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12-Dec-2017

Creating spaces for healthier people and a healthier planet

By ADP

By Karen Turnbull

Karen Turnbull explores ADP's approach to building healthier environments.

'Healthy people and a healthy planet are two sides of the same coin' – Director General Dr Margaret Chan (WHO)

Health is the new obsession, and rightly so, moving our reactive approach from treatment of diseases and illness, to prevention, through the promotion of a culture of physical and mental wellbeing.

Places that support our mental and physical health are better for society, better for reducing the impact on the NHS, better for creating communities that are economically successful where people want to live and work. The philosophy extends to planetary health, with the health of human civilisation inextricably linked to the health of the earth’s natural systems.

A significant proportion of the critical health issues of our time caused by lifestyle factors are obesity, inactivity and isolation, exacerbated by poor diet and the dominance of the car, with the alarming statist that 50% of air pollution in European Cities is from the transport sector.

Good quality people centric design, can transform lifestyles, in addition to delivering resilience to other threats, such as pollution and climate change. An approach we applaud at ADP with our ‘People Inspired’ philosophy reinforcing the value of health and wellbeing within the design process from small-scale projects through to larger scale masterplans.

Sustainable development, through consideration of social, environmental and economic factors, delivers this agenda, through creating safe places that encourage and enable active travel as the first choice, while minimising carbon emissions and pollution. Integrating mixed-use development assists, maintaining vibrant communities and again reducing travel impacts. Public realm with plentiful green infrastructure enhances biodiversity, minimising the heat island effect, controlling surface water run-off, improving air quality and creating attractive places that people want to use.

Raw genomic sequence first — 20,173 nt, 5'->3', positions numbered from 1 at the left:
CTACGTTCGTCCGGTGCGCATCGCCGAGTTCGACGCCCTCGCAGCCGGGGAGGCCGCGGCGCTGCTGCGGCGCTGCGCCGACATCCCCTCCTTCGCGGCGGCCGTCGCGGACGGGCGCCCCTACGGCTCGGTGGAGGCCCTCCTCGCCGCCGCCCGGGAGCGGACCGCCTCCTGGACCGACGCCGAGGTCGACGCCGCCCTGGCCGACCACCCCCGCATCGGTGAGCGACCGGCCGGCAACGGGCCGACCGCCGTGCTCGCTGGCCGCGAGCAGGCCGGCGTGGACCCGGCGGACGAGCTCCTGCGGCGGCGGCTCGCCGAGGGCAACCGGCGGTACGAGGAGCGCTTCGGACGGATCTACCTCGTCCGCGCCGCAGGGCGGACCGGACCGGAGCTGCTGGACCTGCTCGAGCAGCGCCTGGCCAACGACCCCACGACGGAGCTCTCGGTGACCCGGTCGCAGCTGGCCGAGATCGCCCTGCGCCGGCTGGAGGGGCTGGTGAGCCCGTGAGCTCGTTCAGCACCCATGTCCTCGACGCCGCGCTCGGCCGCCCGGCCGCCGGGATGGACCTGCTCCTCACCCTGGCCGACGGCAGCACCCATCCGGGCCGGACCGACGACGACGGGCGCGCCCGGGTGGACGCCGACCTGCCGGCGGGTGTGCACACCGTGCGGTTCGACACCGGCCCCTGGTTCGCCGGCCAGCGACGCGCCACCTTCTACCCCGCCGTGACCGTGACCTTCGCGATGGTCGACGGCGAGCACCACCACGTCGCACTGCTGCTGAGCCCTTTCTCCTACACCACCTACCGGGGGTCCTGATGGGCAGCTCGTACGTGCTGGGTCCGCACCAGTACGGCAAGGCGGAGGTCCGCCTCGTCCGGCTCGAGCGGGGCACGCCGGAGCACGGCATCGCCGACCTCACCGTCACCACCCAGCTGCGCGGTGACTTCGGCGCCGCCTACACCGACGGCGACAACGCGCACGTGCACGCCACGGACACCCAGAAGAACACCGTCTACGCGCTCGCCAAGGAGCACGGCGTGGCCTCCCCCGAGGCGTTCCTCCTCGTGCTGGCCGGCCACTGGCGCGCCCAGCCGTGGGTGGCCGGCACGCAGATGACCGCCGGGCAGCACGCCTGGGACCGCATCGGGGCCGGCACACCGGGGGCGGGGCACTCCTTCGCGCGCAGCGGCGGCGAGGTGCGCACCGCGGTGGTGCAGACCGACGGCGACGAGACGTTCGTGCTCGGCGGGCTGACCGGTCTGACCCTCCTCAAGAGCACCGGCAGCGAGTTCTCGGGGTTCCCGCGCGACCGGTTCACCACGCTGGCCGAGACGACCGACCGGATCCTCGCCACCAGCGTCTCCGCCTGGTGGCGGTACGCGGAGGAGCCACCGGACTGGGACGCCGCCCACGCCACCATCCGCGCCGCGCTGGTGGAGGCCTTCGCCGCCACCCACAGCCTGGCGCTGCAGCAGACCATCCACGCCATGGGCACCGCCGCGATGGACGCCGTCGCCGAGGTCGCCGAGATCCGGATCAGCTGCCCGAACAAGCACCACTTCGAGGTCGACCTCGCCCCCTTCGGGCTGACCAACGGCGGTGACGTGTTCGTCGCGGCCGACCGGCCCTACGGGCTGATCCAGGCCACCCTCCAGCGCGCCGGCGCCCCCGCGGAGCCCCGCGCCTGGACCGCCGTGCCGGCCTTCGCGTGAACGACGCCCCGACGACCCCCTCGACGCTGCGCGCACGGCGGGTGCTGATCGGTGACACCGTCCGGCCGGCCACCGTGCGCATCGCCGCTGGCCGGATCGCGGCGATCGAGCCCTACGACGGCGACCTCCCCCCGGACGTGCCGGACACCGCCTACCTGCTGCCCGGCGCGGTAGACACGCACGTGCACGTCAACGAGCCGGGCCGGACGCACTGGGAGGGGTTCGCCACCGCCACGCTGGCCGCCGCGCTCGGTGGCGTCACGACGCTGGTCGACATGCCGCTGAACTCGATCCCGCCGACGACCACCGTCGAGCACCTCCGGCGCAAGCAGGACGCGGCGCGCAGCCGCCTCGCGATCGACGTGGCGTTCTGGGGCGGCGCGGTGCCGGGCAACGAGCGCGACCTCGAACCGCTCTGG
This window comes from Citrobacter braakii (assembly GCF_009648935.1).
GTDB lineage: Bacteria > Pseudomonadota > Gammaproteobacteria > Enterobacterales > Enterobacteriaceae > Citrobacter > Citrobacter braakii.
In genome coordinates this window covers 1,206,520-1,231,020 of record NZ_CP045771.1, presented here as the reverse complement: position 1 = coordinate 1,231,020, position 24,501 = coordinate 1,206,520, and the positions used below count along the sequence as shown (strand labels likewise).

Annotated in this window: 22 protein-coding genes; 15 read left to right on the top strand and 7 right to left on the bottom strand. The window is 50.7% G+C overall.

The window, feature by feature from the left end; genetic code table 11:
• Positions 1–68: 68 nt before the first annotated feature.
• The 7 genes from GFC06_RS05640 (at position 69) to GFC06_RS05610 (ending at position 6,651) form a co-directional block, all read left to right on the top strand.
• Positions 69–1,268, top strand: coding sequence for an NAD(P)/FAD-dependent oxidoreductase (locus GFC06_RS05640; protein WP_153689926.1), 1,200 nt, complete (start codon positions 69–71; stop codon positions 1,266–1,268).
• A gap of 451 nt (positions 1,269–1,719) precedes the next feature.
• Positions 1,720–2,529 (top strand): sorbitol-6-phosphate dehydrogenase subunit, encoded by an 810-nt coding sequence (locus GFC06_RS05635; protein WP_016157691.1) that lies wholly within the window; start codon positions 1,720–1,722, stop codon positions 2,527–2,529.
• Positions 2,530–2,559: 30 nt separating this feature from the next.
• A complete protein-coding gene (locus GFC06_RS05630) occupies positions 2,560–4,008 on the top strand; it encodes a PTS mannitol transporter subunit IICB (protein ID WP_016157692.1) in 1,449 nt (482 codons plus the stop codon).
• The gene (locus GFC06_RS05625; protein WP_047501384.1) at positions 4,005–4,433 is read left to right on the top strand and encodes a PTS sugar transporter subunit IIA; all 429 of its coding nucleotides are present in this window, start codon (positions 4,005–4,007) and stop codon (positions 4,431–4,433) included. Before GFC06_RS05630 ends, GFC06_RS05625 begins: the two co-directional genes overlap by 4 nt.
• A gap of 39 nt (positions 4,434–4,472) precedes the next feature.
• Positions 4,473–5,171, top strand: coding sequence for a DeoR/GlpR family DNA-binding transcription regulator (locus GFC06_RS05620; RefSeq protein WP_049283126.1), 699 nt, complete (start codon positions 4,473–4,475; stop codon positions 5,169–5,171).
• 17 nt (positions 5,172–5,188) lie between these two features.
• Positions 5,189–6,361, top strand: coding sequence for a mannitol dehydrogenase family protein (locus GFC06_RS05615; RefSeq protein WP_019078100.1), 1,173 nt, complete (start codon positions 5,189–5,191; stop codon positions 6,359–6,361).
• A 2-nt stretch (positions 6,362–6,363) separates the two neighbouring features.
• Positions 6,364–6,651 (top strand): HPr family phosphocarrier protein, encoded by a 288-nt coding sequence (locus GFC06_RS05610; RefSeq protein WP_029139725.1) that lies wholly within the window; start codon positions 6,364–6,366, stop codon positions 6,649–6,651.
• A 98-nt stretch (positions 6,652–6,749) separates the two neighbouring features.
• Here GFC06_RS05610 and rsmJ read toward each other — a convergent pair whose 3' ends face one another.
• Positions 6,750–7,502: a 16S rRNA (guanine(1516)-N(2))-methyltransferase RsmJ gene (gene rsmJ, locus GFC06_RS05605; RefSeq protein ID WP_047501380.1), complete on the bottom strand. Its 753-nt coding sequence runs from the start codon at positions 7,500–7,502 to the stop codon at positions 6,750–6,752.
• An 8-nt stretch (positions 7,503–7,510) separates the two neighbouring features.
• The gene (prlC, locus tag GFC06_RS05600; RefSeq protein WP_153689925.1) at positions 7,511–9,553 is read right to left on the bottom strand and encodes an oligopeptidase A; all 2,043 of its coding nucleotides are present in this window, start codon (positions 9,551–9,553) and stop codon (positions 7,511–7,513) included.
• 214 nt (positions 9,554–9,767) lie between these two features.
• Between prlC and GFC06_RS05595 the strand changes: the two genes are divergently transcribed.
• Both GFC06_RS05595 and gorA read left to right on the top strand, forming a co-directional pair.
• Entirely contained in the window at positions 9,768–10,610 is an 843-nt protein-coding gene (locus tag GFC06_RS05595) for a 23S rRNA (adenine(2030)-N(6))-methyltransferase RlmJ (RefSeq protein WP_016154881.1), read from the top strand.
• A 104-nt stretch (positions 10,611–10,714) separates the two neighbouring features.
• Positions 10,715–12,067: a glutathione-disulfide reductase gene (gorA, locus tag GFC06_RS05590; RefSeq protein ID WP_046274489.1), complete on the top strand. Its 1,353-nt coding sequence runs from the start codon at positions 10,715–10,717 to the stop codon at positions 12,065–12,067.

The Healthy Cities conference held by SALUS Global Knowledge Exchange this autumn, demonstrated that a multi-sector approach is vital to tackle these issues in cities as they rapidly grow. From public health and medical professionals, through to urban designers, designers, policymakers and communities. The audience and topics reflected cross sector interest with the urgency and challenge required to address the growing crisis.

Infographic courtesy of Healthy Streets for London: http://content.tfl.gov.uk/healthy-streets-for-london.pdf

There are excellent examples where policy and action is demonstrating awareness of healthy places, from the Healthy Streets for London to make London’s streets healthier, safer and more welcoming, to NHS England’s involvement in working with 10 new towns across the UK, working on social cohesion, activity, integrated with health and care services. Cross collaboration in Scotland is evident through Scottish Natural Heritage working with a range of sectors including NHS Scotland to develop ‘Our Natural Health Service’ to improve use of the outdoors for a healthier Scotland.

Our work within the higher education sector at a masterplanning scale reflects a city as a microcosm, enabling the effective application of key principles to integrate health and wellbeing, with sustainable development as a key driver.

ADP developed the current University of Leeds Masterplan, creating a framework to improve the current site and identify key zones to insert new facilities to form an overall cohesive campus. The focus was to improve the legibility and quality of the campus through applying specific principles while linking in with the University’s strategies for growth and sustainable development, to enhance the experience of students, staff, visitors and the community.


Campus infrastructure sought to improve clarity of gateways, routes through the campus, safety and security, social spaces and the overall campus experience. A robust travel plan has minimised car use while increasing pedestrian and cycle use, enabling access through the campus to be safe, easy and healthy, while minimising carbon emissions. A hierarchy of routes strengthens legibility for all travel forms, including reducing the impact of service strategies. This approach combines with active fronts and greater site permeability to enhance a sense of place and create vibrancy through improved public realm, improving the image of the University.

Greening the urban campus is a priority demonstrated through a series of green corridors with linkages to allow wildlife to move through the campus, in addition to providing opportunities for use of rainwater attenuation through use of green roofs and swales. One example of how biodiversity will benefit from the approach is through the development of a green highway linking through the campus for bees and other insects, forming connections to the University’s Sustainable Garden and to beehives that are located on buildings across the campus.

Understanding the complexities and the need for greater collaboration in delivering spaces that actually deliver health and wellbeing is critical. A range of positive measures considered throughout the design process is a simple yet effective way to rebalance development that puts people at the heart of the process, an approach ADP strongly approves of.

 

(Top image courtesy of: https://www.gov.uk/government/case-studies/public-space-improvements-walthamstow-village)

ABOUT THE AUTHOR

Karen Turnbull

Karen Turnbull

Karen joined ADP in 1996 and is the practice's Sustainability Leader.
She leads the in-house sustainability team, providing BREEAM and bespoke sustainability services.

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